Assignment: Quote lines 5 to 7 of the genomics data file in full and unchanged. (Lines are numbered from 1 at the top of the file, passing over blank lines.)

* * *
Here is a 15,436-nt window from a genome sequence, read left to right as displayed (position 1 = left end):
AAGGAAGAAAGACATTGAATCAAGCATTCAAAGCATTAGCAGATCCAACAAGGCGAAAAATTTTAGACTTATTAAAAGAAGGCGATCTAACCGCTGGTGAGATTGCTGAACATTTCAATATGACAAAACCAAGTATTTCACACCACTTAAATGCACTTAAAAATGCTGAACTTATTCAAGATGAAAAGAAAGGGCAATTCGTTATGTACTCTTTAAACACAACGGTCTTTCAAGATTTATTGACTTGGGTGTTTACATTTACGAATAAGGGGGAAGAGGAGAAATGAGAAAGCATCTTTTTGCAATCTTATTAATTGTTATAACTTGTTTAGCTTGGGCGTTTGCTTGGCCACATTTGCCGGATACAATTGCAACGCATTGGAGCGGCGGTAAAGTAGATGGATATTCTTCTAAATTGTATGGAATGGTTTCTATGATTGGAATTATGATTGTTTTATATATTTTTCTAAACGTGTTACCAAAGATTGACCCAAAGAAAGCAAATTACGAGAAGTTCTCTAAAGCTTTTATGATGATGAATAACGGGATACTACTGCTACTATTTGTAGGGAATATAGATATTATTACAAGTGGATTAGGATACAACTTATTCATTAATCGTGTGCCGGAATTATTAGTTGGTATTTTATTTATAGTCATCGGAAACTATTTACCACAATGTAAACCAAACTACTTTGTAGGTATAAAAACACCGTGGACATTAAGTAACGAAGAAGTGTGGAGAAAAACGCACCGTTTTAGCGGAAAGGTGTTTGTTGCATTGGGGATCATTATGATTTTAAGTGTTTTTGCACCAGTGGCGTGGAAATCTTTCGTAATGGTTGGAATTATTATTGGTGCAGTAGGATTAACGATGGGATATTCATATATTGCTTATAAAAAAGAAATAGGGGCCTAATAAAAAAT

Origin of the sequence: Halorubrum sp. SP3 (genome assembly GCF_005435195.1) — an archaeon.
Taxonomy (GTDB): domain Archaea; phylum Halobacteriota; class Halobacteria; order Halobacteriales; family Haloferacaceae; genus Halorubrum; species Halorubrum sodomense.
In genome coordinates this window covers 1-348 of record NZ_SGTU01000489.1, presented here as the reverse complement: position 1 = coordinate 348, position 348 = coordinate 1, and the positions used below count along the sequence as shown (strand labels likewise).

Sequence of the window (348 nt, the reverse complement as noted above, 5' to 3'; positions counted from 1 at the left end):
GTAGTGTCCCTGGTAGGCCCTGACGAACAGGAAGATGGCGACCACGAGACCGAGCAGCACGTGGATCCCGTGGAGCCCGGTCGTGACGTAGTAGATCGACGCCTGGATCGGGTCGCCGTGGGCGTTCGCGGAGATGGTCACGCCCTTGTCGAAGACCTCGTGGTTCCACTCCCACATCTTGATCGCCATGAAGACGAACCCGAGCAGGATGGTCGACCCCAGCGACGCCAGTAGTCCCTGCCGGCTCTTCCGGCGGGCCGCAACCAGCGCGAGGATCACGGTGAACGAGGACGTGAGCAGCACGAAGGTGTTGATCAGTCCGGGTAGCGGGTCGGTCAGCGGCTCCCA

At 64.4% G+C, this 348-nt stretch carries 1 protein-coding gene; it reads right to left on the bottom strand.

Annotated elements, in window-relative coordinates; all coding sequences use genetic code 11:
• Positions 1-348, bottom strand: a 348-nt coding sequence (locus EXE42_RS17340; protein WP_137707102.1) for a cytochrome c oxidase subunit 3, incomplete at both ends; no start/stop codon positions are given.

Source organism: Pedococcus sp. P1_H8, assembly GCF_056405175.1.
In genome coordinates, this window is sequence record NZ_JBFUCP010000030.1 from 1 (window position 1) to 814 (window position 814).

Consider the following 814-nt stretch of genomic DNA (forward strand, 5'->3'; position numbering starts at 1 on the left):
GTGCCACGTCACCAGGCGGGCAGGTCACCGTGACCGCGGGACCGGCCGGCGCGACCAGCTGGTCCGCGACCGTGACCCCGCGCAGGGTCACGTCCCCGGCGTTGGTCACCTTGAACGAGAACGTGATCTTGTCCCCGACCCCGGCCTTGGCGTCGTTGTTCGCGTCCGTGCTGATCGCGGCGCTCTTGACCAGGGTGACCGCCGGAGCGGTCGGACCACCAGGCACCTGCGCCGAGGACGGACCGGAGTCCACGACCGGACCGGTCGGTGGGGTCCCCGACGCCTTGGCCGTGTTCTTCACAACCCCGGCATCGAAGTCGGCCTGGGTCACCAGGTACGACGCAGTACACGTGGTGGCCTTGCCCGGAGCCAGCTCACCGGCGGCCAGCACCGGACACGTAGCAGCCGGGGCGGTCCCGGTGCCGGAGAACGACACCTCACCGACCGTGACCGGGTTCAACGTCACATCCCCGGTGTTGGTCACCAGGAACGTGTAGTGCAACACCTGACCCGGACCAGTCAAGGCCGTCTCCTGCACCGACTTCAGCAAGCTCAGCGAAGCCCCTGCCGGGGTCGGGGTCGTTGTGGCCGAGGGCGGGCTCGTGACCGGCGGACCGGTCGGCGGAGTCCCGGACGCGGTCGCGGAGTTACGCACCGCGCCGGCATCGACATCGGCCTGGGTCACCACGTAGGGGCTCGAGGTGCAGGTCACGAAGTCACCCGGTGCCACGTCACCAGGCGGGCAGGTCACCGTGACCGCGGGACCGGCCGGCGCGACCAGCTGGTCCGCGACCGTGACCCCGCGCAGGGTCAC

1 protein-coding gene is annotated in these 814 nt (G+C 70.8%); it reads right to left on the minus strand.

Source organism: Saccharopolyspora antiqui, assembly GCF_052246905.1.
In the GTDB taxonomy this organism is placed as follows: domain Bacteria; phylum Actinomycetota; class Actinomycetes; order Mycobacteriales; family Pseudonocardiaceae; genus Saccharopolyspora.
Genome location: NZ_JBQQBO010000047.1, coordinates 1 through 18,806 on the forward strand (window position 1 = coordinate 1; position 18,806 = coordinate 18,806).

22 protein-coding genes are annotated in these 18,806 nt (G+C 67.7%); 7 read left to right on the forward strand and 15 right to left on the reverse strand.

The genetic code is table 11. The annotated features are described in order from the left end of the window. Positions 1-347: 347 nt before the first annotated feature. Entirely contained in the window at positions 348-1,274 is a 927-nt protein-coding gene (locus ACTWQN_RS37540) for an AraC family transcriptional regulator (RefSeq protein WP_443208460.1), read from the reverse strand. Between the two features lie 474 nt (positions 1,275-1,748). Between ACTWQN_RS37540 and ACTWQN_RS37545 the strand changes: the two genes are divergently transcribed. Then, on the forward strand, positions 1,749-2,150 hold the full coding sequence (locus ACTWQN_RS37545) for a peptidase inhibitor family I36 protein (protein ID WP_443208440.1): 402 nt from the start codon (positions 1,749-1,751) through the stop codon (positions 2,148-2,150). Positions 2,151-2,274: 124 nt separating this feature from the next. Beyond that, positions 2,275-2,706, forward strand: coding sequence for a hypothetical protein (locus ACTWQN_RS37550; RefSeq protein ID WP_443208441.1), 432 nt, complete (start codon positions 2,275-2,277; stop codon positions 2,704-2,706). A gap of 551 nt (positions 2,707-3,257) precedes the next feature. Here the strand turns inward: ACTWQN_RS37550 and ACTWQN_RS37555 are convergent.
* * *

In genome coordinates this window covers 1-348 of record NZ_SGTU01000489.1, presented here as the reverse complement: position 1 = coordinate 348, position 348 = coordinate 1, and the positions used below count along the sequence as shown (strand labels likewise).

Sequence of the window (348 nt, the reverse complement as noted above, 5' to 3'; positions counted from 1 at the left end):
GTAGTGTCCCTGGTAGGCCCTGACGAACAGGAAGATGGCGACCACGAGACCGAGCAGCACGTGGATCCCGTGGAGCCCGGTCGTGACGTAGTAGATCGACGCCTGGATCGGGTCGCCGTGGGCGTTCGCGGAGATGGTCACGCCCTTGTCGAAGACCTCGTGGTTCCACTCCCACATCTTGATCGCCATGAAGACGAACCCGAGCAGGATGGTCGACCCCAGCGACGCCAGTAGTCCCTGCCGGCTCTTCCGGCGGGCCGCAACCAGCGCGAGGATCACGGTGAACGAGGACGTGAGCAGCACGAAGGTGTTGATCAGTCCGGGTAGCGGGTCGGTCAGCGGCTCCCA